What feedback have you gotten from those around you from your time in IBD and buy-side, respectively (major differences, if any)?

Thanks for doing this!

"Do not go gentle into that good night"
Feb 4, 2017 - 9:12pm

KingCudi -- if WSO is any testament, anything is possible. 3 things you have to prove to the interviewers (1) you know your finance / accounting needed for banking, which is all studyable from guides and these forums (2) they'd want to work with you at 2am -- which you show by generating a rapport in the interview, and (3) you prove that you want it more than anyone else and you know why you want to do banking and you're willing to work 100+ hours a week to do it. FT recruiting is more competitive -- so you'll really have to design your resume so that people know that you have some relevant skills / appreciation for what corporate finance / advisory work is, network a ton, and study your technicals for those interviews. FT technicals are generally harder than those for SA b/c there's no testing period.

ultimately though important to know that bankers are just people who are looking for other good guys / girls to work with who have the stamina / excitement to handle it and who won't make too many mistakes.

runningshort -- not much you can do to prepare, except get yourself mentally ready to have a great attitude and be pumped about literally anything you have to do. can't hurt to read some books about investment banking or finance (for banking I've heard Investment Banking by Rosenbaum is good, and for finance, there are millions, but my personal favorites are Margin of Safety, Warren Buffett's essays on corporate america (his s/h letters), and Stock Market Genius by Greenblatt). wouldn't spend too much time memorizing excel shortcuts or anything. I mean I guess it'd help, but that's what the summer is for. People will know you know very little as an SA b/c you haven't been doing their job for 100+ hours a week. Summer Analyst programs are all about testing people's attitudes. Besides ability to do good work, attitude is probably the most important determinant in getting a summer offer (a good attitude can help someone who still has more to learn technically get an offer, while a bad attitude can negatively impact the chances of a great technical SA of getting a FT offer).

iloveoptions -- not going to say what group I was in, but it was an industry group where we ended up doing a lot of M&A type work as well. M&A / LevFin will probably teach you the most about finance -- but most of banking is pretty similar and you can teach yourself any of this stuff if you actually care enough. in terms of PE / HF -- the people that get the jobs in PE / HF know what they want and why they want it and know how to explain what they've done in banking in the context of how an investor would view it. the PE guys think it's cool you made a 120+ deck on a bunch of different transactions in an industry and how you got to run a merger model and an LBO, but what they care about knowing is -- ok let's take this company or this transaction, why would you LBO it? is it a good candidate? what are the returns? where is this industry going to be in 5 years? are the cash flows stable? do you expect a lot of incremental capex requirements. What's the IRR here? or the MOIC? it's being able to successfully transition the advisory hat into an investing hat as an analyst that shows that you got how what you did in banking relates to the decisions that principals (corp executives, private equity MD's, hedge fund managers) have to make in considering investments.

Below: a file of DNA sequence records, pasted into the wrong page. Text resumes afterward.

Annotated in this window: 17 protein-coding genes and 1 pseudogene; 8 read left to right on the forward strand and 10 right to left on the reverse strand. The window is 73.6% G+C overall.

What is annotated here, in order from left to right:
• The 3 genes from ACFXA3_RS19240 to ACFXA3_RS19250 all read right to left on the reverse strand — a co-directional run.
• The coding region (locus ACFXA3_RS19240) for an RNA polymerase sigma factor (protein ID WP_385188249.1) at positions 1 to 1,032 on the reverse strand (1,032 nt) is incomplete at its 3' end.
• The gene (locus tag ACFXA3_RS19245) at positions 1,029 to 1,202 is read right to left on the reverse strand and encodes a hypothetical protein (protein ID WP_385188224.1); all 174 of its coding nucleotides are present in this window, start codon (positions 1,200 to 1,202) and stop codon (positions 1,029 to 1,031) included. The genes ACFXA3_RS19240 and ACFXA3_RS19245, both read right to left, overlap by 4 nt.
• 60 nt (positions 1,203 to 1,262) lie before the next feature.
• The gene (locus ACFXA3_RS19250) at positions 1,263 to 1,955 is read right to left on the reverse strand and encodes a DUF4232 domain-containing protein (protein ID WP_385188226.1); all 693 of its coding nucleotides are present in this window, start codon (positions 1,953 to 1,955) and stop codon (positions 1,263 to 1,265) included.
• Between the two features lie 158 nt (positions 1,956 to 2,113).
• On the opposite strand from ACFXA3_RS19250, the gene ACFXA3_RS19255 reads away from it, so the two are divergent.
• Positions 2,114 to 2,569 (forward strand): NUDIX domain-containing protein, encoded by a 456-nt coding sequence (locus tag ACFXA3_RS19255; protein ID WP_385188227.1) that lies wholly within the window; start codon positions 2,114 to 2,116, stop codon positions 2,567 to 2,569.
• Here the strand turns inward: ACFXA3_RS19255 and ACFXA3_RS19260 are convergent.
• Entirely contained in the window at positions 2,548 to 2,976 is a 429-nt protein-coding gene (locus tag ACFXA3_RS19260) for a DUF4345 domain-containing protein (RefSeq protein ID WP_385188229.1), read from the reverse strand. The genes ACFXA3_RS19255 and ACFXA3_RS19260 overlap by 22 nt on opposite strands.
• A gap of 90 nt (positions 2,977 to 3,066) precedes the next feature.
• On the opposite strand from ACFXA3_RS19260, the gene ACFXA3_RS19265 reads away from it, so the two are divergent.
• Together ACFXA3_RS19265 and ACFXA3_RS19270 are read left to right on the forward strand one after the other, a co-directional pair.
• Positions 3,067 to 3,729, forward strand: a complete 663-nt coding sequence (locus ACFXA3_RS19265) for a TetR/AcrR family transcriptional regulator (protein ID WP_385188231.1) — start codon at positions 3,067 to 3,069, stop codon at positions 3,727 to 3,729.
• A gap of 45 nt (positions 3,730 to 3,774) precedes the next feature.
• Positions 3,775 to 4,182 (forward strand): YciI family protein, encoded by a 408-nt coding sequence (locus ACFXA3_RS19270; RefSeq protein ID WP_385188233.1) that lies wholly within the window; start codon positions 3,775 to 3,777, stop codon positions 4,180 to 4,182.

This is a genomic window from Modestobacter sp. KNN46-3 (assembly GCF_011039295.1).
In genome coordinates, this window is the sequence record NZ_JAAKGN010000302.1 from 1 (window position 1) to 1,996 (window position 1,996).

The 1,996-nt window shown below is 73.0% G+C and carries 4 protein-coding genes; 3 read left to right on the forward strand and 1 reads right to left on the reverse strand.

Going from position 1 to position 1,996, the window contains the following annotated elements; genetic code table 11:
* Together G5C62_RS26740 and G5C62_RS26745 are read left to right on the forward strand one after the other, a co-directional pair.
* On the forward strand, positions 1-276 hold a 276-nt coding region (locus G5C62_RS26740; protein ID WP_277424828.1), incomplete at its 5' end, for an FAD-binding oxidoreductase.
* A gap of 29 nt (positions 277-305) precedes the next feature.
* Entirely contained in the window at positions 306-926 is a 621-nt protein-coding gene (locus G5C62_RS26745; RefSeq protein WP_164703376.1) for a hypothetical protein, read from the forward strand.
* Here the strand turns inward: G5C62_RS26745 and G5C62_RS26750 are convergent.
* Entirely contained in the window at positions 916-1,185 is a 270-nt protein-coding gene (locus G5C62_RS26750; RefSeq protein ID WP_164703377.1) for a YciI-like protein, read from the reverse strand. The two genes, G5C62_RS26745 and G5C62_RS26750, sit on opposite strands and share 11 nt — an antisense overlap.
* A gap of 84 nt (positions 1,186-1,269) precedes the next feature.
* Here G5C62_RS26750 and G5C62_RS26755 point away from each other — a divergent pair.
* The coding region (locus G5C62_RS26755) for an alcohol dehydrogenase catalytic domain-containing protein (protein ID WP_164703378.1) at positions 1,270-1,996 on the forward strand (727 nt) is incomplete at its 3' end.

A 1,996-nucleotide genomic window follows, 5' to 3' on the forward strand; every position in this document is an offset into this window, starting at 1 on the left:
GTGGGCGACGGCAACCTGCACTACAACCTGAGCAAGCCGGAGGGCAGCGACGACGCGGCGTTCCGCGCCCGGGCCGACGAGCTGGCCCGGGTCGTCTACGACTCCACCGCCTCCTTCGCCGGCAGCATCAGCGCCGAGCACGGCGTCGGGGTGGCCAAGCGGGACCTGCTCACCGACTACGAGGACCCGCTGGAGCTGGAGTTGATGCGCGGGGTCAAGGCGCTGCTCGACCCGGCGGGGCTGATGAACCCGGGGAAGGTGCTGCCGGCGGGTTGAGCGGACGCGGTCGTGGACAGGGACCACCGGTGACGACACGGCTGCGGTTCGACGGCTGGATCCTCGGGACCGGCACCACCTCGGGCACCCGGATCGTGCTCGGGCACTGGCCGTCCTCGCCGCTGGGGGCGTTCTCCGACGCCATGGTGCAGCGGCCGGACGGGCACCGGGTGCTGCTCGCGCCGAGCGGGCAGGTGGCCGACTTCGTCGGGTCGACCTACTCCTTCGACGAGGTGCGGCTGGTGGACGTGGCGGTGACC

s3admq -- everyone is different. for me because I didn't have a lot of finance training undergrad, I knew I needed to do banking. there are some people that go straight through to PE out of undergrad -- but given the broad skillset that banking gives you, I think it's smart to do banking first (even though it is a grueling 2+ years) because it keeps your options open. it's hard to know what you really want out of undergrad, so banking can help you make decisions. if you had asked me what I wanted to do post-banking in college, the answer would be 100% different from what I'm doing now, for reasons I could have never anticipated. no cultural differences. and finance is a marathon -- 2 years in the context of the career isn't a big deal, you realize. if you are on the buyside and you can survive long enough to be a PM -- 10-20 years, you're going to be just fine. a key point of all of this is to figure out what you love, what satisfies your intellectual curiosity, what you don't have a problem waking up at 6 or 7am to do. because that's where you're going to be happiest and most successful. it's all about aligning interests and making the best decisions for yourself. that's how I try to think about things anyway. finance is a huge grind, even if you like it. But if you like it, it can be really fun, even amid the stress.